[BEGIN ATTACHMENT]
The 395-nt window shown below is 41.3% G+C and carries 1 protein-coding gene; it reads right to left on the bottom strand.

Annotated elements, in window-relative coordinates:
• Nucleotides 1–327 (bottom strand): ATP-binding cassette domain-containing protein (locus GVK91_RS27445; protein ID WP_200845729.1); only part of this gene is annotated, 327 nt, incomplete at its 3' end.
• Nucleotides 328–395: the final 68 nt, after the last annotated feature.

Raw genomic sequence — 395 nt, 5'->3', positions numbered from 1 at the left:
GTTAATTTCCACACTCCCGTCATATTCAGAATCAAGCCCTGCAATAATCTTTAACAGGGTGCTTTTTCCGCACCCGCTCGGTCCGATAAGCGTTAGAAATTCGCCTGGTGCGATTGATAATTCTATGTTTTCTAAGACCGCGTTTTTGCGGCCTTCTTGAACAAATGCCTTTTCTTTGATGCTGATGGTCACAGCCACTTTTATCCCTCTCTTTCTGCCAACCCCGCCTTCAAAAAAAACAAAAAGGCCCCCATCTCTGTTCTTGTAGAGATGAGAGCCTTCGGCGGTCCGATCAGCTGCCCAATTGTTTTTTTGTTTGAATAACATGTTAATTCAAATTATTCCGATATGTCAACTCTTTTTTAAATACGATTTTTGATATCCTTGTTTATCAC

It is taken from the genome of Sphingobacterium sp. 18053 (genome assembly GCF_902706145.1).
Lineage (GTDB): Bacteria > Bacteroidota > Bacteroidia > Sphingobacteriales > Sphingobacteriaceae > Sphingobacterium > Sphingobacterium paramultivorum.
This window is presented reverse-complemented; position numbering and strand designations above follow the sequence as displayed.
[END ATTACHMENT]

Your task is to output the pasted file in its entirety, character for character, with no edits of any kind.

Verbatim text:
The 395-nt window shown below is 41.3% G+C and carries 1 protein-coding gene; it reads right to left on the bottom strand.

Annotated elements, in window-relative coordinates:
• Nucleotides 1–327 (bottom strand): ATP-binding cassette domain-containing protein (locus GVK91_RS27445; protein ID WP_200845729.1); only part of this gene is annotated, 327 nt, incomplete at its 3' end.
• Nucleotides 328–395: the final 68 nt, after the last annotated feature.

Raw genomic sequence — 395 nt, 5'->3', positions numbered from 1 at the left:
GTTAATTTCCACACTCCCGTCATATTCAGAATCAAGCCCTGCAATAATCTTTAACAGGGTGCTTTTTCCGCACCCGCTCGGTCCGATAAGCGTTAGAAATTCGCCTGGTGCGATTGATAATTCTATGTTTTCTAAGACCGCGTTTTTGCGGCCTTCTTGAACAAATGCCTTTTCTTTGATGCTGATGGTCACAGCCACTTTTATCCCTCTCTTTCTGCCAACCCCGCCTTCAAAAAAAACAAAAAGGCCCCCATCTCTGTTCTTGTAGAGATGAGAGCCTTCGGCGGTCCGATCAGCTGCCCAATTGTTTTTTTGTTTGAATAACATGTTAATTCAAATTATTCCGATATGTCAACTCTTTTTTAAATACGATTTTTGATATCCTTGTTTATCAC

It is taken from the genome of Sphingobacterium sp. 18053 (genome assembly GCF_902706145.1).
Lineage (GTDB): Bacteria > Bacteroidota > Bacteroidia > Sphingobacteriales > Sphingobacteriaceae > Sphingobacterium > Sphingobacterium paramultivorum.
This window is presented reverse-complemented; position numbering and strand designations above follow the sequence as displayed.